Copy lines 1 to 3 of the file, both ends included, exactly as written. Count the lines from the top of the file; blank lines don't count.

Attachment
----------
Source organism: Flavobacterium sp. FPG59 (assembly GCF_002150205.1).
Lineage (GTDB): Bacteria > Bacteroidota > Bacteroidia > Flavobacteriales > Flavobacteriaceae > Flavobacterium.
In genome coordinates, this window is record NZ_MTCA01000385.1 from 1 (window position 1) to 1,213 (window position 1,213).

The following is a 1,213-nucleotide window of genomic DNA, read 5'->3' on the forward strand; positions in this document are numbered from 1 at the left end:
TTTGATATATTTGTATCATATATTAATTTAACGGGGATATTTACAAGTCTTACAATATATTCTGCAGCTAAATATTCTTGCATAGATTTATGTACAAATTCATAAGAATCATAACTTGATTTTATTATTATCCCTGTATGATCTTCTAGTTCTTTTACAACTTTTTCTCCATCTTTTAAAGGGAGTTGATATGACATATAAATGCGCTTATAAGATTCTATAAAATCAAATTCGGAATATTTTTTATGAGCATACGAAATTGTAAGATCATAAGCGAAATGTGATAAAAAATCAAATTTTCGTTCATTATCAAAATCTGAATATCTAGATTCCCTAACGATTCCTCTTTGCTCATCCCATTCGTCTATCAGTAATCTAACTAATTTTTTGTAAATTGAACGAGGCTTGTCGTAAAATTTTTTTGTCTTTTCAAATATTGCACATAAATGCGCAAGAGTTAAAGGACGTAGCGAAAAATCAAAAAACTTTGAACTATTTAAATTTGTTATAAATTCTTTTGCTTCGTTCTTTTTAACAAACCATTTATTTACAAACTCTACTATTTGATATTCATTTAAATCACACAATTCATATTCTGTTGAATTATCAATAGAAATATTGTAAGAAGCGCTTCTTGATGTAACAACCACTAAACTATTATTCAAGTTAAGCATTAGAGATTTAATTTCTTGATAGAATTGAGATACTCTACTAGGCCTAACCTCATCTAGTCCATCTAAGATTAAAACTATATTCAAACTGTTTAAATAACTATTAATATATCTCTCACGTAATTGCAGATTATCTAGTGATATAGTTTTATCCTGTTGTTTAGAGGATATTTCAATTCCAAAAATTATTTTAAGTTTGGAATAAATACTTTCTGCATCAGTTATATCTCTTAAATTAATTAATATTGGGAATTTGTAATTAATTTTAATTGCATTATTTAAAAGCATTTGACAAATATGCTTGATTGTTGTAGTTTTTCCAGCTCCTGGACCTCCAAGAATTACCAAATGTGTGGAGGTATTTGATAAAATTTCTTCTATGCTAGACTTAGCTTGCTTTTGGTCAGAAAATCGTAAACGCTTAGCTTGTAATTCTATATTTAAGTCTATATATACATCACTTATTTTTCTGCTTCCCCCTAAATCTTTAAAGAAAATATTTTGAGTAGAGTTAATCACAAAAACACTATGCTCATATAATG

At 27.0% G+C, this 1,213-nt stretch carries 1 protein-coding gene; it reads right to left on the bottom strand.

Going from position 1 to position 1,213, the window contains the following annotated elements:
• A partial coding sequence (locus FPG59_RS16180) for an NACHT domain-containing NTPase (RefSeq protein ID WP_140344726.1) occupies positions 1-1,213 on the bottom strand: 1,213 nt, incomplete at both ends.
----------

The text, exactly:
Source organism: Flavobacterium sp. FPG59 (assembly GCF_002150205.1).
Lineage (GTDB): Bacteria > Bacteroidota > Bacteroidia > Flavobacteriales > Flavobacteriaceae > Flavobacterium.
In genome coordinates, this window is record NZ_MTCA01000385.1 from 1 (window position 1) to 1,213 (window position 1,213).